Investment scams

How to spot an investment scam

Following our experience with investment scams we’ve seen a pattern in how these companies operate and target investors. Read these warning signs to help prevent fraudsters getting hold of your money.

Spotting the signs

Wine, diamonds, carbon credits, precious metals, land for development, hotels, car parking, shares and graphene (a form of carbon) – the commodity may change but the underlying scam remains the same.

Clients should always be wary of unsolicited offers to invest, be that by phone, email or letter, or in person. Scammers will use clever persuasion techniques and jargon, and offer ‘guaranteed’ returns that are, in reality, too good to be true. If you think it is an incredible offer consider why they are offering it to you?

You can also expect pressure to part with your money straight away through one-off investment deals. They don’t want to give you time to think or carry out due diligence.

Some fraudsters even use prestigious London addresses or clones of established reputable companies to add authenticity to the fraud.

Always take your time when contemplating an investment and consider engaging with an authorised independent financial adviser or government body, such as the Financial Conduct Authority or Action Fraud.

According to Action Fraud: “£1.2 billion is lost to investment scams in the UK, with share sales, wine investments, land banking and carbon credits commonly used by fraudsters to target potential investors. Anyone can become a victim of investment fraud.”

We’ve listed some of the typical types of investment scams targeting consumers below.

Fine wine investment scams

UK-based wine investment company Bordeaux Fine Wines Limited is a high-profile case where investors lost significant amounts of money. David Ingram, a Grant Thornton partner, was appointed to act as liquidator by creditors. You can read the full story in: Can you recover money from wine investments gone wrong?

The Metropolitan Police in conjunction with the Wine and Spirits Trade Association have issued this investing in fine wine checklist to follow. They also ask potential investors to be especially wary when buying wine referred to as en primeur. En primeur wine is usually delivered two to three years after the vintage and can be particularly open to exploitation by fraudsters.

Carbon credit scams

A carbon credit is a certificate that permits the owner to emit a certain level of carbon dioxide. These are held on registries and, while they can be legitimate, certificates for companies to trade their emission allowance are not a viable commodity for individual investors to buy or sell their credits in a secondary market.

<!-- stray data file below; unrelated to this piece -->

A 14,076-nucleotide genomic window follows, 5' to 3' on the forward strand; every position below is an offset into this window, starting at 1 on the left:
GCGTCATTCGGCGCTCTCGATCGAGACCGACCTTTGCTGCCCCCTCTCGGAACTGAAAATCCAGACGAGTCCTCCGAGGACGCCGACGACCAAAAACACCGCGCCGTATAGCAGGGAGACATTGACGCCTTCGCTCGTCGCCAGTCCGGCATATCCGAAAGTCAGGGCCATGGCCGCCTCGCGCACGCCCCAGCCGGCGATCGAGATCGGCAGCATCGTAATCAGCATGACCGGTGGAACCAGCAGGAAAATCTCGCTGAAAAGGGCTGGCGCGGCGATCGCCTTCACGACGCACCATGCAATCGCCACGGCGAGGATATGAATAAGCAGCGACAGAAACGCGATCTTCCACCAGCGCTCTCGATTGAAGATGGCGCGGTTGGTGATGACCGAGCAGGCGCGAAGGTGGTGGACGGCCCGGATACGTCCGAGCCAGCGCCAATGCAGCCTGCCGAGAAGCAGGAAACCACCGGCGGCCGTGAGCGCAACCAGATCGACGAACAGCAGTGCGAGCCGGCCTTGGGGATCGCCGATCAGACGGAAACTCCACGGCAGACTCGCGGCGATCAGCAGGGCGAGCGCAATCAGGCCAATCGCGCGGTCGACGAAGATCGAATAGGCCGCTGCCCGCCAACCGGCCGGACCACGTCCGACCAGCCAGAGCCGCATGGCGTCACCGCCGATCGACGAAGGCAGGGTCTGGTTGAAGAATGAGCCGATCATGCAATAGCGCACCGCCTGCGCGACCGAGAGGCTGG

A Grant Thornton partner has been appointed as liquidator over various companies that mis-sold Voluntary Emissions Reduction (VER) carbon credits. These investments were sold to members of the public – often with a mark-up of 600%.

Some of the registries at which the credits were held have been shut down, meaning the investments have been lost. The liquidator has however been able to trace many of the carbon credits and has now initiated claims against connected individuals.

Land for development or land banking scams

Investors are approached to purchase a plot of land which, it is claimed, will soon have planning secured that will see a dramatic increase in that plot’s value. In the majority of cases the land is generally governed by restrictions that would never see such permission granted. Think to yourself if the land is so valuable why are they offering it to me? Why don't they exploit it themselves?

The land, once split into plots by the company, is often sold for an amount far greater than its actual value. Some investors have even reported finding they had been sold the same plot number as other investors. Even if they take you to visit the site it does not mean it is genuine.

Towers Property Development Limited, in liquidation with Grant Thornton, was such a scheme. Parcels of land were purchased, divided into plots and then offered for sale to members of the public as an investment. The company claimed that if planning permission were granted then a profit could be made from the resale or development of the land.

Trading Standards investigated and took action in respect of misleading sales and the company was wound up.

Getting your money back from investment scams

Even when a scam company has been wound up and appears to have no assets, a liquidator can bring claims against those individuals responsible, which in some cases can see a dividend returned to creditors.

If you believe you have been a victim of a fraud and would like to understand if we can help, please get in touch.